He also co-authored several research reports on immigration, community power-building and other equity issues, all of which helped frame the 10 op-eds he wrote for the Los Angeles Times, San Francisco Chronicle, The Hill, and others.

When he wasn’t writing books, articles and research, he was often sharing his insight on equity and social change via interviews with news media that quoted him in hundreds of national and local stories last year, and via Twitter, where he engages with thousands of followers.

The Distinguished Professor of Sociology and American Studies and Ethnicity and holder of the Turpanjian Chair in Civil Society and Social Change was also a keynote speaker or presenter at several conferences last year, including the Latino Role Models Conference, and moderator of the Dornsife Dialogues event “COVID’s Lessons on Inequality.”

Communicator of the Year, PhD Student — Kiersten Formoso

Through news stories, videos and a creative use of social media platforms, Kiersten Formoso, a doctoral candidate in the Department of Earth Sciences, is not only improving public understanding of dinosaurs, she’s inspiring young people to study paleontology.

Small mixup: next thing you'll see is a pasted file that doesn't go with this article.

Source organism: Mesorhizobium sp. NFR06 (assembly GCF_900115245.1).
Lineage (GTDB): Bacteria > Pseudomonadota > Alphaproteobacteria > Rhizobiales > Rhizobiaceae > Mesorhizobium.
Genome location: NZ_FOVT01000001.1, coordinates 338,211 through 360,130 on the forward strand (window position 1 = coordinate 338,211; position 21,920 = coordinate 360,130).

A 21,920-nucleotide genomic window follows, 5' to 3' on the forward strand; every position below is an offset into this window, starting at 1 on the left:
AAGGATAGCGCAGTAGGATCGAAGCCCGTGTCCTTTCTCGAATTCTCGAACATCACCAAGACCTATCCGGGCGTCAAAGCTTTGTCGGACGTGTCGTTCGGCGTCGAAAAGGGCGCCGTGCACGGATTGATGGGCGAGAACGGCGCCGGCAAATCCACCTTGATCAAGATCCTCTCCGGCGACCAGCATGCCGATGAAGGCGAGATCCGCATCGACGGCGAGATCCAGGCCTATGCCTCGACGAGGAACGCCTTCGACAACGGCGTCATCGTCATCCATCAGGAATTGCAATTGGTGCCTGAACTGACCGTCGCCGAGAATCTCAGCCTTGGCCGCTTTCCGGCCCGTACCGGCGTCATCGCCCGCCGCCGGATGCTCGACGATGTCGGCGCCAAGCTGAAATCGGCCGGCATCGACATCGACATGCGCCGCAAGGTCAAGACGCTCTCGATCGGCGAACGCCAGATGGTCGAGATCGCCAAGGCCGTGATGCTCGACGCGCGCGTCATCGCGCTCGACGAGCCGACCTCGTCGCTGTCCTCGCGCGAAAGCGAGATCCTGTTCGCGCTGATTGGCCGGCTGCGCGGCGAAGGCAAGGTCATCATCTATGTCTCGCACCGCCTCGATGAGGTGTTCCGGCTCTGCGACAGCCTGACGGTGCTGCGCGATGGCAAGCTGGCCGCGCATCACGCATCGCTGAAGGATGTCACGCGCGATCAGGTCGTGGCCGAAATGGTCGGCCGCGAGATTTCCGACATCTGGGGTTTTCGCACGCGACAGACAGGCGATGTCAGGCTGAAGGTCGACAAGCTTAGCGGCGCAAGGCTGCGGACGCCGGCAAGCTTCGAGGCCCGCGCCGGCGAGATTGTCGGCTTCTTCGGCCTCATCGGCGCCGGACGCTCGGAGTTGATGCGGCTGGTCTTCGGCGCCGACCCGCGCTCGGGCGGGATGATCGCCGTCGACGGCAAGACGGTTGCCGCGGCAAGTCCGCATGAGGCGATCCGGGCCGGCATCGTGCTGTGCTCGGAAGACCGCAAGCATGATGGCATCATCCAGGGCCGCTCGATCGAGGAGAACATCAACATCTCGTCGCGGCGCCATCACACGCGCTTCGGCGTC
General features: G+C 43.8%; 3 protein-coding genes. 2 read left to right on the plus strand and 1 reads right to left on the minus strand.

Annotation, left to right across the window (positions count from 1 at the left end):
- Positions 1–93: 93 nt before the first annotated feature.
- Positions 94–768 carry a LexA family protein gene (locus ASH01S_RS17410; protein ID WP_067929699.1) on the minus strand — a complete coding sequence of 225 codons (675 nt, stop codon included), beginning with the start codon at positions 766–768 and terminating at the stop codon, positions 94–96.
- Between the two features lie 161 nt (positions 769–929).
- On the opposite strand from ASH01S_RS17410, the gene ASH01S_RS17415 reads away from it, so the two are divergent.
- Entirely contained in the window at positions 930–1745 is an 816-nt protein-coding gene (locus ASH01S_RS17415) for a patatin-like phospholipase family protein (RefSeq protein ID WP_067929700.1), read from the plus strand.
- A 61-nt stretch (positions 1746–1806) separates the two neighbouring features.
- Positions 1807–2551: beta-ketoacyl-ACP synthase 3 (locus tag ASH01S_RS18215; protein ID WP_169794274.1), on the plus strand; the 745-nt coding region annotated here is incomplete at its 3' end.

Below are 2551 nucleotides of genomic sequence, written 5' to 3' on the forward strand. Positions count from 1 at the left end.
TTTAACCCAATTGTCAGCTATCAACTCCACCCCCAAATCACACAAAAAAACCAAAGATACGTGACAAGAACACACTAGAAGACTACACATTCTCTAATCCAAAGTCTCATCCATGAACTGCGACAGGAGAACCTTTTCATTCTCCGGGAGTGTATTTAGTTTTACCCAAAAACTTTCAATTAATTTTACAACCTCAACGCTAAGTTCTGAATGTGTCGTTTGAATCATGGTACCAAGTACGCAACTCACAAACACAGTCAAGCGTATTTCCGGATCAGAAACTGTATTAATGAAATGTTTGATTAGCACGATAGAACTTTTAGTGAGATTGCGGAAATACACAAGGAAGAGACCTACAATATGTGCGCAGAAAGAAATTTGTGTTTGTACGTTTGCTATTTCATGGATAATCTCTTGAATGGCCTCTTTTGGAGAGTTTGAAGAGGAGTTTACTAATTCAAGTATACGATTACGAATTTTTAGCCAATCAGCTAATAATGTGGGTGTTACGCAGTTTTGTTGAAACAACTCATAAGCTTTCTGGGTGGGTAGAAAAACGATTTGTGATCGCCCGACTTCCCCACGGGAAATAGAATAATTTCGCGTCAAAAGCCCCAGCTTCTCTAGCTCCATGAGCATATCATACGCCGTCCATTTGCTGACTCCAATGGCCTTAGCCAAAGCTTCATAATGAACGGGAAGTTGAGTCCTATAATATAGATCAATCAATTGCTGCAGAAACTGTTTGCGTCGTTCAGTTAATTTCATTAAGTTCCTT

Viewers of Formoso’s popular Twitch channel enjoy her streaming commentary regarding the dinosaurs and other ancient creatures in the video games she plays. But more than that, they learn from her. And on Twitter, where she has more than 8,600 followers, Formoso posts a constant stream of science commentary and humorous fossil memes, punctuated by her enthusiasm for pop culture.

Last year, Formoso took time from her program in vertebrate paleobiology and functional morphology to write an article for The Conversation regarding the physical traits of King Kong and Godzilla, analyzing the battle strengths of each creature prior to the premiere of the movie Godzilla vs. Kong. Nearly 50 news organizations republished the story, which was one of the most read articles written by a USC Dornsife scholar in 2021.

In a popular video for USC Dornsife’s YouTube channel last year, Formoso shared her insight regarding who would win the battle between the two movie monsters, and in a second video, she offered advice for young people considering studies in paleontology.

Formoso has found unique and compelling ways to bring the stories of fossils out of dusty museum drawers and into the public imagination.